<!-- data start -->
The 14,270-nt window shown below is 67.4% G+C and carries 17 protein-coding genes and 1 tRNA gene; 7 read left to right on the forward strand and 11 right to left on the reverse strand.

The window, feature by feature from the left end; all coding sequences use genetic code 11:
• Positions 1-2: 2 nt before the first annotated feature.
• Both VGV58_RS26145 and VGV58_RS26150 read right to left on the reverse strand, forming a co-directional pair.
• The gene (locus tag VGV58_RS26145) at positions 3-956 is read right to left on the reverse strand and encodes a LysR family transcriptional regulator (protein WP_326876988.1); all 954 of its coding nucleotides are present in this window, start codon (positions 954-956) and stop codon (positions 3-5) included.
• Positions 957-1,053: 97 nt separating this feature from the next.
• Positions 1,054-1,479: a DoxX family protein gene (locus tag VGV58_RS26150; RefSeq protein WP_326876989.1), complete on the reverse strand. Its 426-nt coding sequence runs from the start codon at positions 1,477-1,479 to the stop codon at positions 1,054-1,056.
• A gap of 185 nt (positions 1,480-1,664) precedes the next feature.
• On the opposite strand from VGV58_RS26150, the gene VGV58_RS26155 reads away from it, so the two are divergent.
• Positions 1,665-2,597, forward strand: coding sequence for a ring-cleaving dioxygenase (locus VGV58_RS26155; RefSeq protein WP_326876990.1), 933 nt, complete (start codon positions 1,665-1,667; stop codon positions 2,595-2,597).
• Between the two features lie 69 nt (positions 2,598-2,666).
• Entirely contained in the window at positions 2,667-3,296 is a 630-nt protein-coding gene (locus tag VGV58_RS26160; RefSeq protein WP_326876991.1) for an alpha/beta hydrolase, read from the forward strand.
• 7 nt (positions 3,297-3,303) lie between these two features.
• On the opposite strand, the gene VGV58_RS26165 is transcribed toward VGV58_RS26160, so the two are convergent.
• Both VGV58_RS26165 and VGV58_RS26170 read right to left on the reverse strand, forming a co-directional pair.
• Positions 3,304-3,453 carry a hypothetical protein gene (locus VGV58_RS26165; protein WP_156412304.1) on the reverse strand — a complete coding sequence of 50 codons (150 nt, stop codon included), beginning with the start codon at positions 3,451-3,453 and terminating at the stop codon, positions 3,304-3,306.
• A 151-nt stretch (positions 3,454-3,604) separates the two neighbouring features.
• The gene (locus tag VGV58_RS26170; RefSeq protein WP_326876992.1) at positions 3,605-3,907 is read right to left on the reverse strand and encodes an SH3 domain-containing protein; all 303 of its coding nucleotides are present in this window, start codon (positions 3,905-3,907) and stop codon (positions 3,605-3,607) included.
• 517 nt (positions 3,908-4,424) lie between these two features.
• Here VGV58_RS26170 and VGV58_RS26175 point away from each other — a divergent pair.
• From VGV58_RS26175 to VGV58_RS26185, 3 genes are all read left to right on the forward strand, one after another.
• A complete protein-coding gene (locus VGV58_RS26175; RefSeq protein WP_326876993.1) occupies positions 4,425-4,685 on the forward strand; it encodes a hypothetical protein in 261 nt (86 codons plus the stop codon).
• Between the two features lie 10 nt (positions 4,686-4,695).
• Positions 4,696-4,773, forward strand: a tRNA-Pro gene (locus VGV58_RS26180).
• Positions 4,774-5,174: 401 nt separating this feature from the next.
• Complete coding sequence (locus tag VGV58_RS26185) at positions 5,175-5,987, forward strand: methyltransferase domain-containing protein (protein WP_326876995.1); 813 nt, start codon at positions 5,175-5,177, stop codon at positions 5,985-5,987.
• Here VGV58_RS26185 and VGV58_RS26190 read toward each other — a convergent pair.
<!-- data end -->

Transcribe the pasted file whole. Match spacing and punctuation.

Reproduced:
The 14,270-nt window shown below is 67.4% G+C and carries 17 protein-coding genes and 1 tRNA gene; 7 read left to right on the forward strand and 11 right to left on the reverse strand.

The window, feature by feature from the left end; all coding sequences use genetic code 11:
• Positions 1-2: 2 nt before the first annotated feature.
• Both VGV58_RS26145 and VGV58_RS26150 read right to left on the reverse strand, forming a co-directional pair.
• The gene (locus tag VGV58_RS26145) at positions 3-956 is read right to left on the reverse strand and encodes a LysR family transcriptional regulator (protein WP_326876988.1); all 954 of its coding nucleotides are present in this window, start codon (positions 954-956) and stop codon (positions 3-5) included.
• Positions 957-1,053: 97 nt separating this feature from the next.
• Positions 1,054-1,479: a DoxX family protein gene (locus tag VGV58_RS26150; RefSeq protein WP_326876989.1), complete on the reverse strand. Its 426-nt coding sequence runs from the start codon at positions 1,477-1,479 to the stop codon at positions 1,054-1,056.
• A gap of 185 nt (positions 1,480-1,664) precedes the next feature.
• On the opposite strand from VGV58_RS26150, the gene VGV58_RS26155 reads away from it, so the two are divergent.
• Positions 1,665-2,597, forward strand: coding sequence for a ring-cleaving dioxygenase (locus VGV58_RS26155; RefSeq protein WP_326876990.1), 933 nt, complete (start codon positions 1,665-1,667; stop codon positions 2,595-2,597).
• Between the two features lie 69 nt (positions 2,598-2,666).
• Entirely contained in the window at positions 2,667-3,296 is a 630-nt protein-coding gene (locus tag VGV58_RS26160; RefSeq protein WP_326876991.1) for an alpha/beta hydrolase, read from the forward strand.
• 7 nt (positions 3,297-3,303) lie between these two features.
• On the opposite strand, the gene VGV58_RS26165 is transcribed toward VGV58_RS26160, so the two are convergent.
• Both VGV58_RS26165 and VGV58_RS26170 read right to left on the reverse strand, forming a co-directional pair.
• Positions 3,304-3,453 carry a hypothetical protein gene (locus VGV58_RS26165; protein WP_156412304.1) on the reverse strand — a complete coding sequence of 50 codons (150 nt, stop codon included), beginning with the start codon at positions 3,451-3,453 and terminating at the stop codon, positions 3,304-3,306.
• A 151-nt stretch (positions 3,454-3,604) separates the two neighbouring features.
• The gene (locus tag VGV58_RS26170; RefSeq protein WP_326876992.1) at positions 3,605-3,907 is read right to left on the reverse strand and encodes an SH3 domain-containing protein; all 303 of its coding nucleotides are present in this window, start codon (positions 3,905-3,907) and stop codon (positions 3,605-3,607) included.
• 517 nt (positions 3,908-4,424) lie between these two features.
• Here VGV58_RS26170 and VGV58_RS26175 point away from each other — a divergent pair.
• From VGV58_RS26175 to VGV58_RS26185, 3 genes are all read left to right on the forward strand, one after another.
• A complete protein-coding gene (locus VGV58_RS26175; RefSeq protein WP_326876993.1) occupies positions 4,425-4,685 on the forward strand; it encodes a hypothetical protein in 261 nt (86 codons plus the stop codon).
• Between the two features lie 10 nt (positions 4,686-4,695).
• Positions 4,696-4,773, forward strand: a tRNA-Pro gene (locus VGV58_RS26180).
• Positions 4,774-5,174: 401 nt separating this feature from the next.
• Complete coding sequence (locus tag VGV58_RS26185) at positions 5,175-5,987, forward strand: methyltransferase domain-containing protein (protein WP_326876995.1); 813 nt, start codon at positions 5,175-5,177, stop codon at positions 5,985-5,987.
• Here VGV58_RS26185 and VGV58_RS26190 read toward each other — a convergent pair.